The organization, led by New York City Mayor Michael Bloomberg and Boston Mayor Tom Menino, never spent beyond $60,000 during a single quarter to lobby the federal government.
It's tough to be a Republican in the District of Columbia, even when armed with a sizable campaign war chest and auxiliary support from super PACs during a low-turnout special election.
Despite his own fundraising prowess and support from two independent political action committees, Republican Patrick Mara failed to oust incumbent Democrat Anita Bonds in today's at-large D.C. Council race.
With 100 percent of precincts reporting, Mara ranked third in the race behind Bonds and Democratic challenger Elissa Silverman. Bonds carried 32.2 percent of the vote, while Silverman won 27.6 percent and Mara earned 22.8 percent.
Mara — a former lobbyist whom the Washington Post, D.C. Chamber of Commerce and Sierra Club's D.C. chapter all endorsed — was the election season's sole beneficiary of super PAC cash, indicating that these committees best known for raising and spending massive amounts of cash at the federal level aren't above local races.
D.C. Office of Campaign Finance spokesman Wesley Williams told the Center for Public Integrity that there are just two independent expenditure-only committees registered with the city government. Both were active on Mara's behalf.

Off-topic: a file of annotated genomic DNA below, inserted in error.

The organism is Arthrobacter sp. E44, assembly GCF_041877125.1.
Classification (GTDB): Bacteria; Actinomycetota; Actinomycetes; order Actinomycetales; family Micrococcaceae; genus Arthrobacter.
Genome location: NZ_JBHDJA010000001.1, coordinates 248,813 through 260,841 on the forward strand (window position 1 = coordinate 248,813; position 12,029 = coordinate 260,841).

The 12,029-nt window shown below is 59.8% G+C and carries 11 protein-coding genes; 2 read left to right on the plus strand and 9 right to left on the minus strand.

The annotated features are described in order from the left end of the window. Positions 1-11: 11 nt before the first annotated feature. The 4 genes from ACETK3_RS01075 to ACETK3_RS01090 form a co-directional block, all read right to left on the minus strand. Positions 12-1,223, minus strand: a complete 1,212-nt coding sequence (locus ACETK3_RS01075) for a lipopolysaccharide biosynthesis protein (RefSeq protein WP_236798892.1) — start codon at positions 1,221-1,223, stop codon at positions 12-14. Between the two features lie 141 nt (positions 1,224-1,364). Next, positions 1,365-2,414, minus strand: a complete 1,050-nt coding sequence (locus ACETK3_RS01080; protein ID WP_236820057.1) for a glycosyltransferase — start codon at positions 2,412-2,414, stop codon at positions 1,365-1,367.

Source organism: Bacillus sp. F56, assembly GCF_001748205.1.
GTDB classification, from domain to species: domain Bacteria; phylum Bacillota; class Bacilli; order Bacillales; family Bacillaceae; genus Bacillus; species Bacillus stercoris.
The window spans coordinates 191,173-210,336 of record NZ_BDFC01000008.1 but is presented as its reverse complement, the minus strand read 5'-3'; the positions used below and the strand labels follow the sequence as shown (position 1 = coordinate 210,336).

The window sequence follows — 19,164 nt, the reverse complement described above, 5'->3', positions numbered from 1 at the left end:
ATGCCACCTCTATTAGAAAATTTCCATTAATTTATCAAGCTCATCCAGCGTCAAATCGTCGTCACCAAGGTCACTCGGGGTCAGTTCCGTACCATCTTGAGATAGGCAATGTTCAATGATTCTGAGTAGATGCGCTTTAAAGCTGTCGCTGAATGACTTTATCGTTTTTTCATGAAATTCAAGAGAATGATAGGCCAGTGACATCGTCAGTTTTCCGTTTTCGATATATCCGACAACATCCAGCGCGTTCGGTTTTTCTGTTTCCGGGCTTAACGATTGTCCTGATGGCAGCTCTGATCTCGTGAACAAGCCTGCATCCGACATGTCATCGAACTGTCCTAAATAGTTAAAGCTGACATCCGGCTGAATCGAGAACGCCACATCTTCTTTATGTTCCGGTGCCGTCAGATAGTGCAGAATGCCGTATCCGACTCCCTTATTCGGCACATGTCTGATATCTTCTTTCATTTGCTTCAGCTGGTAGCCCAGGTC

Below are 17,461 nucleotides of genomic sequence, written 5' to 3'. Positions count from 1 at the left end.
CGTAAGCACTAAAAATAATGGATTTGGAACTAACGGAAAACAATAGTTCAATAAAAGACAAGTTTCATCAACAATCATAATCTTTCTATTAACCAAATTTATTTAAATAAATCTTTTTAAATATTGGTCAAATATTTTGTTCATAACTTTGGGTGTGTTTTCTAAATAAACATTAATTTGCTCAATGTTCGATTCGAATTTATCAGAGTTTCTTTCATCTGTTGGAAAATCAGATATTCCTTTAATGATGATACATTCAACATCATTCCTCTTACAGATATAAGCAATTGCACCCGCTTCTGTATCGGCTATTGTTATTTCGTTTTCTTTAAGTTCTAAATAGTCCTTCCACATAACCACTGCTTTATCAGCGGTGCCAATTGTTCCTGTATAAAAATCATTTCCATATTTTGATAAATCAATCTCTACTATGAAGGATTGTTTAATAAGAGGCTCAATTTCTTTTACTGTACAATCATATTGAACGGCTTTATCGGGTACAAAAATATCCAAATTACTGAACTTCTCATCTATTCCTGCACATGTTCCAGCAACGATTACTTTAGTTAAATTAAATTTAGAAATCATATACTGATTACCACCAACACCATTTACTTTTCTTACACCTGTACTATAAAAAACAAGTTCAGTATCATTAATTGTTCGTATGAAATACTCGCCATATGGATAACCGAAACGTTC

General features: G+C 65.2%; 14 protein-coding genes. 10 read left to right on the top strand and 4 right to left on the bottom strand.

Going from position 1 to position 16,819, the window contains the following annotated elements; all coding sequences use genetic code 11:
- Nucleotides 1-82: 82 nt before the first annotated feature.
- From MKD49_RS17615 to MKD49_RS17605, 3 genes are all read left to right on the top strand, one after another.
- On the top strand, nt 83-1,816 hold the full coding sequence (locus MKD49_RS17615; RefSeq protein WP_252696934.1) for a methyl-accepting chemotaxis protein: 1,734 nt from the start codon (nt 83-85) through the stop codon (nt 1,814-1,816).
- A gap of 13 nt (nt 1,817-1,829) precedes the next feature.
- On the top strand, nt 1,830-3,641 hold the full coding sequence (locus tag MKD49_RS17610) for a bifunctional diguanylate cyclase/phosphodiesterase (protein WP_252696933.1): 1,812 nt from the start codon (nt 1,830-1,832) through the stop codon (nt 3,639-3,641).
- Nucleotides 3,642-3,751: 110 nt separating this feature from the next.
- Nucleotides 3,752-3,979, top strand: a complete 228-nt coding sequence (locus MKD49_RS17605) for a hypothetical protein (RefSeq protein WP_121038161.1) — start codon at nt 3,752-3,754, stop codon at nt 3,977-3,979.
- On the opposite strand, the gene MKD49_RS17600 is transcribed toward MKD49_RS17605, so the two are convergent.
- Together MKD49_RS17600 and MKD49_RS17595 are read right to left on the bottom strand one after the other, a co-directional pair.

The National Association of Realtors' super PAC spent $20,200 touting Mara, city records indicate. And a super PAC called the D.C. Action Fund spent more than $13,500.
The D.C. Action Fund is headed by Nicholas Jeffress, a former executive director of the District of Columbia Republican Committee. Brett McMahon, the president of the construction firm Miller & Long D.C., Inc., ranked as the group's top donor — giving $10,000 of the $35,000 it reported raising through mid-April.
One mailer from the D.C. Action Fund praised Mara for his opposition to taxes and support for education reform. It also stated that Mara would "fix our broken campaign and election system," while his opponents "won't change anything" in a city that has been plagued by ethics scandals.
At the federal level, super PACs have proliferated in the wake of the 2010 U.S. Supreme Court's Citizens United v. Federal Election Commission ruling, which overturned an existing ban on corporate spending for or against candidates. Super PACs may collect contributions of unlimited size from individuals, unions, corporations or other groups to produce political advertisements that are not coordinated with candidates.
Bonds' candidacy was endorsed by the D.C. Democratic Party, the American Federation of State, County and Municipal Employees labor union and several local political heavyweights, including Marion Barry, the former D.C. mayor who now represents the 8th Ward in the southeastern portion of the nation's capital.
Silverman, a former journalist, was endorsed by the Washington City Paper and the popular Greater Greater Washington blog.
Both Bonds and Silverman were outraised by Mara, as well as Democrat Matthew Frumin, a lawyer and Advisory Neighborhood Commission representative.
Bonds collected about $137,000 in direct contributions during the campaign, according to a Center for Public Integrity analysis of campaign finance reports filed with the D.C. government. Mara raised about $151,000, and Frumin raised about $157,000 — more than any other candidate.